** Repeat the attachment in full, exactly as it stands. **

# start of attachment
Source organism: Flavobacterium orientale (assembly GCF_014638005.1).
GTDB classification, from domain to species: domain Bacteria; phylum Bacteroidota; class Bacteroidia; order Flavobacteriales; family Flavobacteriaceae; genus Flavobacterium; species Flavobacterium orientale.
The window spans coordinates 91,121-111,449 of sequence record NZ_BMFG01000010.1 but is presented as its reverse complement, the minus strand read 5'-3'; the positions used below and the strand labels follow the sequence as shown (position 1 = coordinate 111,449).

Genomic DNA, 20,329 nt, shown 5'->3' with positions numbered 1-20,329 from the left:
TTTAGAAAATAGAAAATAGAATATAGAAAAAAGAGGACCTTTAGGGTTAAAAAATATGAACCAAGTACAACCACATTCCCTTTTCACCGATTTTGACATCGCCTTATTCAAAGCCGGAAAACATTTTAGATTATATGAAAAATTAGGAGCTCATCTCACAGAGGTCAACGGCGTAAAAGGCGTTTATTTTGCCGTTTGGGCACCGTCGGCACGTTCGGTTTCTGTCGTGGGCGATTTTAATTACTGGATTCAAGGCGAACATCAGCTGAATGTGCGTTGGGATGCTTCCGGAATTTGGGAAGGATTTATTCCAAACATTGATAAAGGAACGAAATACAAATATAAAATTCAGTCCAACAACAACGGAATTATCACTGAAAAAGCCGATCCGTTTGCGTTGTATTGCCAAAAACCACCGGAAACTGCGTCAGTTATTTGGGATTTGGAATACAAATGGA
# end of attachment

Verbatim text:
Source organism: Flavobacterium orientale (assembly GCF_014638005.1).
GTDB classification, from domain to species: domain Bacteria; phylum Bacteroidota; class Bacteroidia; order Flavobacteriales; family Flavobacteriaceae; genus Flavobacterium; species Flavobacterium orientale.
The window spans coordinates 91,121-111,449 of sequence record NZ_BMFG01000010.1 but is presented as its reverse complement, the minus strand read 5'-3'; the positions used below and the strand labels follow the sequence as shown (position 1 = coordinate 111,449).

Genomic DNA, 20,329 nt, shown 5'->3' with positions numbered 1-20,329 from the left:
TTTAGAAAATAGAAAATAGAATATAGAAAAAAGAGGACCTTTAGGGTTAAAAAATATGAACCAAGTACAACCACATTCCCTTTTCACCGATTTTGACATCGCCTTATTCAAAGCCGGAAAACATTTTAGATTATATGAAAAATTAGGAGCTCATCTCACAGAGGTCAACGGCGTAAAAGGCGTTTATTTTGCCGTTTGGGCACCGTCGGCACGTTCGGTTTCTGTCGTGGGCGATTTTAATTACTGGATTCAAGGCGAACATCAGCTGAATGTGCGTTGGGATGCTTCCGGAATTTGGGAAGGATTTATTCCAAACATTGATAAAGGAACGAAATACAAATATAAAATTCAGTCCAACAACAACGGAATTATCACTGAAAAAGCCGATCCGTTTGCGTTGTATTGCCAAAAACCACCGGAAACTGCGTCAGTTATTTGGGATTTGGAATACAAATGGA